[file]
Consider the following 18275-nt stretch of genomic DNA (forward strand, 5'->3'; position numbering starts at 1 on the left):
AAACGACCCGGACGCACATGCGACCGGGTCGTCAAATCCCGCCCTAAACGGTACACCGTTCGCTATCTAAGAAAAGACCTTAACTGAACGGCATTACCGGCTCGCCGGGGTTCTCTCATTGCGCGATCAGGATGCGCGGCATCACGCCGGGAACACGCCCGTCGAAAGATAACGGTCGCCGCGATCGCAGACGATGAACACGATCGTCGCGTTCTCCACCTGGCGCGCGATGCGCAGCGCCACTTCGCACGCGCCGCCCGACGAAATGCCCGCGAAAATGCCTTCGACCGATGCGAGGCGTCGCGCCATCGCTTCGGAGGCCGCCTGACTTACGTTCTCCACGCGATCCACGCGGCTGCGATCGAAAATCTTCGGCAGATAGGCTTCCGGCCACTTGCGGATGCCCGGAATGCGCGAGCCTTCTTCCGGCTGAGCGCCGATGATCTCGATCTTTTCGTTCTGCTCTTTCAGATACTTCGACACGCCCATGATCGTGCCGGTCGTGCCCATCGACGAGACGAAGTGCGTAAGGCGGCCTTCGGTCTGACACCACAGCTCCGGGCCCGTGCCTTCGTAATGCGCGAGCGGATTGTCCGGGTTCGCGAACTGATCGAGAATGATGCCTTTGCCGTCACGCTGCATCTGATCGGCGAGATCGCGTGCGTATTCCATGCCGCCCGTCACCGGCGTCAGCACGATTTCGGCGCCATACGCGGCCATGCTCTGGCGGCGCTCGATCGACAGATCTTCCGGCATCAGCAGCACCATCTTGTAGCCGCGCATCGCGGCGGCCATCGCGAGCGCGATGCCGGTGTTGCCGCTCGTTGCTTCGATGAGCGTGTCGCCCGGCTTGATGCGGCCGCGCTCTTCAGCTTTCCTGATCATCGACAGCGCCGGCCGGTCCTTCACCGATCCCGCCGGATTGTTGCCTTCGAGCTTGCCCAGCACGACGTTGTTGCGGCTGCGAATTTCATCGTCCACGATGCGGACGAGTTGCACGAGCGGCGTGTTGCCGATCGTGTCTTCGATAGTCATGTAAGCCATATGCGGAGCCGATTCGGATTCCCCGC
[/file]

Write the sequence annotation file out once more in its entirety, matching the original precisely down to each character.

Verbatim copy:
Consider the following 18275-nt stretch of genomic DNA (forward strand, 5'->3'; position numbering starts at 1 on the left):
AAACGACCCGGACGCACATGCGACCGGGTCGTCAAATCCCGCCCTAAACGGTACACCGTTCGCTATCTAAGAAAAGACCTTAACTGAACGGCATTACCGGCTCGCCGGGGTTCTCTCATTGCGCGATCAGGATGCGCGGCATCACGCCGGGAACACGCCCGTCGAAAGATAACGGTCGCCGCGATCGCAGACGATGAACACGATCGTCGCGTTCTCCACCTGGCGCGCGATGCGCAGCGCCACTTCGCACGCGCCGCCCGACGAAATGCCCGCGAAAATGCCTTCGACCGATGCGAGGCGTCGCGCCATCGCTTCGGAGGCCGCCTGACTTACGTTCTCCACGCGATCCACGCGGCTGCGATCGAAAATCTTCGGCAGATAGGCTTCCGGCCACTTGCGGATGCCCGGAATGCGCGAGCCTTCTTCCGGCTGAGCGCCGATGATCTCGATCTTTTCGTTCTGCTCTTTCAGATACTTCGACACGCCCATGATCGTGCCGGTCGTGCCCATCGACGAGACGAAGTGCGTAAGGCGGCCTTCGGTCTGACACCACAGCTCCGGGCCCGTGCCTTCGTAATGCGCGAGCGGATTGTCCGGGTTCGCGAACTGATCGAGAATGATGCCTTTGCCGTCACGCTGCATCTGATCGGCGAGATCGCGTGCGTATTCCATGCCGCCCGTCACCGGCGTCAGCACGATTTCGGCGCCATACGCGGCCATGCTCTGGCGGCGCTCGATCGACAGATCTTCCGGCATCAGCAGCACCATCTTGTAGCCGCGCATCGCGGCGGCCATCGCGAGCGCGATGCCGGTGTTGCCGCTCGTTGCTTCGATGAGCGTGTCGCCCGGCTTGATGCGGCCGCGCTCTTCAGCTTTCCTGATCATCGACAGCGCCGGCCGGTCCTTCACCGATCCCGCCGGATTGTTGCCTTCGAGCTTGCCCAGCACGACGTTGTTGCGGCTGCGAATTTCATCGTCCACGATGCGGACGAGTTGCACGAGCGGCGTGTTGCCGATCGTGTCTTCGATAGTCATGTAAGCCATATGCGGAGCCGATTCGGATTCCCCGC